GE Will Split Into Three Units, Ending Conglomerate for Good
(Bloomberg) -- General Electric Co. will split into three separate companies in a stunning breakup of the iconic manufacturer founded by Thomas Edison whose sprawling businesses once made it the world’s most valuable company. The shares surged.
GE will spin off its health-care business in early 2023 and combine its renewable energy, fossil-fuel power and digital units into a single energy-focused entity that will be spun off a year later, the company said Tuesday. The remaining company will consist of GE Aviation, its jet-engine division.
“What we’re doing today is creating three outstanding investment-grade, global leaders in health care, aviation and energy,” Chief Executive Officer Larry Culp said in an interview. “GE has led in these markets for a long time and today we’re setting ourselves up for another century of leadership.”
GE shares rose 5.7% to $114.60 at 9:53 a.m. in New York and earlier gained as much as 7.1%, the most intraday since May 27. The Boston-based company said it expects to take a one-time $2 billion charge from separation, transition and operational costs tied to the plan, plus tax costs of less than $500 million.
“The breakup makes strategic sense,” Deane Dray, an analyst with RBC Capital Markets, said in a note. The breakup could generate 20% upside to GE’s current share price, according to his analysis. There will be “attractive value to be unlocked.”
End of Era
The sweeping plan marks the end of an era in which conglomerates defined much of 20th century corporate America and follows the break-up of several other large, diversified companies as investors favor focus over breadth. Dray, in his analyst note, cited 3M Co., Emerson Electric Co. and Roper Technologies Inc. as candidates for possible separations.
In a call with analysts, Culp called the announcement a “defining moment” for GE.
Culp’s vision is also a rebuke of the strategy championed by Culp’s larger-than-life predecessors, including Jack Welch, who famously built the company into a diversified juggernaut with businesses spanning television, finance, energy and many other unrelated markets. Welch’s successor as CEO and chairman, Jeffrey Immelt, continued to reshape the company over some 16 years starting in 2001, though with notably less success.
One sign of how much GE had fallen by the wayside: 20 years ago, it was the world’s largest company with a market capitalization of $401 billion. Five years ago it was just hanging on in the top 10; and as of Monday there were dozens with bigger market caps in the S&P 500.
Culp, who previously reshaped Danaher Corp., was tapped as GE’s CEO in October 2018 as the company was facing multiple crises including trouble at its financial services arm and power business. He moved swiftly to stabilize and turn around the manufacturer, slashing GE’s venerable dividend to a token penny a share.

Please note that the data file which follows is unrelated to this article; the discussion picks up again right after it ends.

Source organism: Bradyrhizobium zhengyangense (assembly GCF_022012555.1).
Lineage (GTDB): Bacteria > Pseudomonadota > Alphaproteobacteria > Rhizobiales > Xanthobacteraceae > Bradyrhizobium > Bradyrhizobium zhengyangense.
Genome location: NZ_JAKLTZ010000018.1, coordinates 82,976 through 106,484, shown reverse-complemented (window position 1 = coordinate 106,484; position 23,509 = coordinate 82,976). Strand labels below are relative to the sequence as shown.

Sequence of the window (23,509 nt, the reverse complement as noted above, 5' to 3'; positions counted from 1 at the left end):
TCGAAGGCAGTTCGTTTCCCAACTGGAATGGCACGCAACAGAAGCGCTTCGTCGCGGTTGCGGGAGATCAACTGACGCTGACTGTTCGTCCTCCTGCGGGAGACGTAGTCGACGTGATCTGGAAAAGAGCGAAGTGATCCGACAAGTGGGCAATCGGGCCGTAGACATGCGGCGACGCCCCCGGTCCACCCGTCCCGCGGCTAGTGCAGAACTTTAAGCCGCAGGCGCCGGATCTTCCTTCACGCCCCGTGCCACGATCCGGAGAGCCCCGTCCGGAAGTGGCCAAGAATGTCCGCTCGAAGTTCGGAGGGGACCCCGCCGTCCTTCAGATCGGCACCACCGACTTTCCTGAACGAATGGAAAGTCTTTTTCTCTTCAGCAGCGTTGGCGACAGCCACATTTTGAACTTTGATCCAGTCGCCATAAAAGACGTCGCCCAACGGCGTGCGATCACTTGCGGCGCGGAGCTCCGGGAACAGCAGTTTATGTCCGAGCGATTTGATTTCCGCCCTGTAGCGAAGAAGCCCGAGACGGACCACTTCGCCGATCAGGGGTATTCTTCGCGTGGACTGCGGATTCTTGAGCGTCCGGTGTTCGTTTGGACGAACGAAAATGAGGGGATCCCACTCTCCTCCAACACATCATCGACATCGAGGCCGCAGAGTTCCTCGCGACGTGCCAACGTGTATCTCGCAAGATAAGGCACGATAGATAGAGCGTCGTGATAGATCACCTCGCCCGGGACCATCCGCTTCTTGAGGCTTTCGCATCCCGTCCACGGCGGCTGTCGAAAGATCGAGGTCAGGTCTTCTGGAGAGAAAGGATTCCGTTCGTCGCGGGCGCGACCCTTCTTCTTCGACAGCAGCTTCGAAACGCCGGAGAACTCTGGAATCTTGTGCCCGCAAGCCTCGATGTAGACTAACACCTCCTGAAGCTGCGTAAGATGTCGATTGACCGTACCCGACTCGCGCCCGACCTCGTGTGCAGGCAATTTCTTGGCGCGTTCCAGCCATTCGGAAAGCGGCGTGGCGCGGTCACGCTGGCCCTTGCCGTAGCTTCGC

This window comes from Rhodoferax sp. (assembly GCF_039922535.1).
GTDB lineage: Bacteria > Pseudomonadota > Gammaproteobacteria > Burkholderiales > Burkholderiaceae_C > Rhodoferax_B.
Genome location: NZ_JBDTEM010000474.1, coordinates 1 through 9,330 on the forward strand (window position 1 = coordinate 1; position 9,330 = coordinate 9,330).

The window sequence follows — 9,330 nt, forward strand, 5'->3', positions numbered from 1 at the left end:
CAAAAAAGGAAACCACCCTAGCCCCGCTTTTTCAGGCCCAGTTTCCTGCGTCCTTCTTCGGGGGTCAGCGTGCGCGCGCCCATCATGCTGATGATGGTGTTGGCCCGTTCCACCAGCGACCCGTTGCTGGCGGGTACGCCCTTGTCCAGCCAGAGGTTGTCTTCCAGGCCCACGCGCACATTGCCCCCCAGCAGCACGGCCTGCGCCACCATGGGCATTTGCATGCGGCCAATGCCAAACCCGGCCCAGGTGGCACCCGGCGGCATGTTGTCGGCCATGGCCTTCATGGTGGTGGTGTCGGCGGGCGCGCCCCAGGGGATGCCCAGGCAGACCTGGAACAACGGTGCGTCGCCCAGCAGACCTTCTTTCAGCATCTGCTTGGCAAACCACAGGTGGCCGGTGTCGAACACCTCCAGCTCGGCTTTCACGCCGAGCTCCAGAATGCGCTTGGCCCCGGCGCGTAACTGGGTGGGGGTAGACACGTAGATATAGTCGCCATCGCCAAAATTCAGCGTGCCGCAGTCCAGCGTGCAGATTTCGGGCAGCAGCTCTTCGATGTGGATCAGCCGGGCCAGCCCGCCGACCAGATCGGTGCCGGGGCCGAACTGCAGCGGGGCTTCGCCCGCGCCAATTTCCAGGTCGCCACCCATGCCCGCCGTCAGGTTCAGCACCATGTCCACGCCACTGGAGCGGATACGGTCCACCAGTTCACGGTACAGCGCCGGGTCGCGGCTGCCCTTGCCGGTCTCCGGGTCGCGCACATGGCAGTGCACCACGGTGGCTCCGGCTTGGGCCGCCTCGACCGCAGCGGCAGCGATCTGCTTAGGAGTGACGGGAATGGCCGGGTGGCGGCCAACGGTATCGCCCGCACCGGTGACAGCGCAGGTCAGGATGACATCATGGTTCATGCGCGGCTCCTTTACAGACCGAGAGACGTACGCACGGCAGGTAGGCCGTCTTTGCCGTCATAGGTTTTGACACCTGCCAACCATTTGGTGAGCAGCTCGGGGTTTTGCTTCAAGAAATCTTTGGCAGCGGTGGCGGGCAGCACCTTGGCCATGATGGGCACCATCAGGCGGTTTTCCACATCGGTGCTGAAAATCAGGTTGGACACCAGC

Culp since sold major businesses to cut GE’s bloated debt, pushed operational fixes to bolster cash flow and profits at its industrial divisions and mitigated the Boston-based company’s risks in a broad retrenching from its once sprawling conglomerate structure, including the sale of the bulk of the GE Capital finance arm.
Each of the three companies that result from the breakup will have its own board of directors.
The stand-alone health-care business will be run by GE Healthcare’s incoming CEO Peter Arduini, who currently has the top post at Integra LifeSciences, while Culp will be the business’s non-executive chairman. GE plans to retain a roughly 20% stake in the standalone health-care business. The spinoff will be tax-free.
The company also said the health-care business will issue debt securities, the proceeds of which will be used to pay down outstanding GE debt. Longer-term, GE expects the business to generate operating profit margins in the high-teens to 20%.
GE Power CEO Scott Strazik will lead the combined energy businesses, consisting of GE’s gas-power, renewable energy and digital operations. That leaves GE Aviation, the world’s biggest maker of jet engines, as the remaining GE entity.
“What we’re really doing is positioning these businesses to reach their full potential,” Culp said. “There is no question that this is the best way in our view to create long-term value.”
The energy unit holding GE’s renewable and fossil-power businesses should achieve mid- to high-single digit margins even with low rates of growth. GE Aviation’s margins could reach 20%, according to GE’s investor presentation.
Culp’s plan was praised by Trian Fund Management, the activist fund led by Nelson Peltz that amassed a $2.5 billion stake in GE in 2015 and demanded more dramatic actions to revamp the corporation.
“The strategic rationale is clear: three well-capitalized, industry leading public companies, each with deeper operational focus and accountability, greater strategic flexibility and tailored capital allocation decisions,” Trian said in a statement. “We salute GE CEO Larry Culp and his team’s efforts in driving long-term shareholder value.”
Each company will be better positioned to serve its customers, benefiting from greater focus, accountability and agility, GE said.
It also expects debt reduced by the end of 2021 to exceed $75 billion since the end of 2018, more than the $75 billion anticipated previously. It also plans to bring the ratio of its net debt to earning before interest, taxes, depreciation and amortization to less than 2.5 in 2023.
Longtime GE analyst Nick Heymann of William Blair & Co. said the company’s breakup is as much about the conglomerate model as it is about GE itself.
“In this digital economy, you have to be agile and you have to be able to move quickly,” Heymann said. “You can’t be burdened down in a three-pontoon boat.”
©2021 Bloomberg L.P.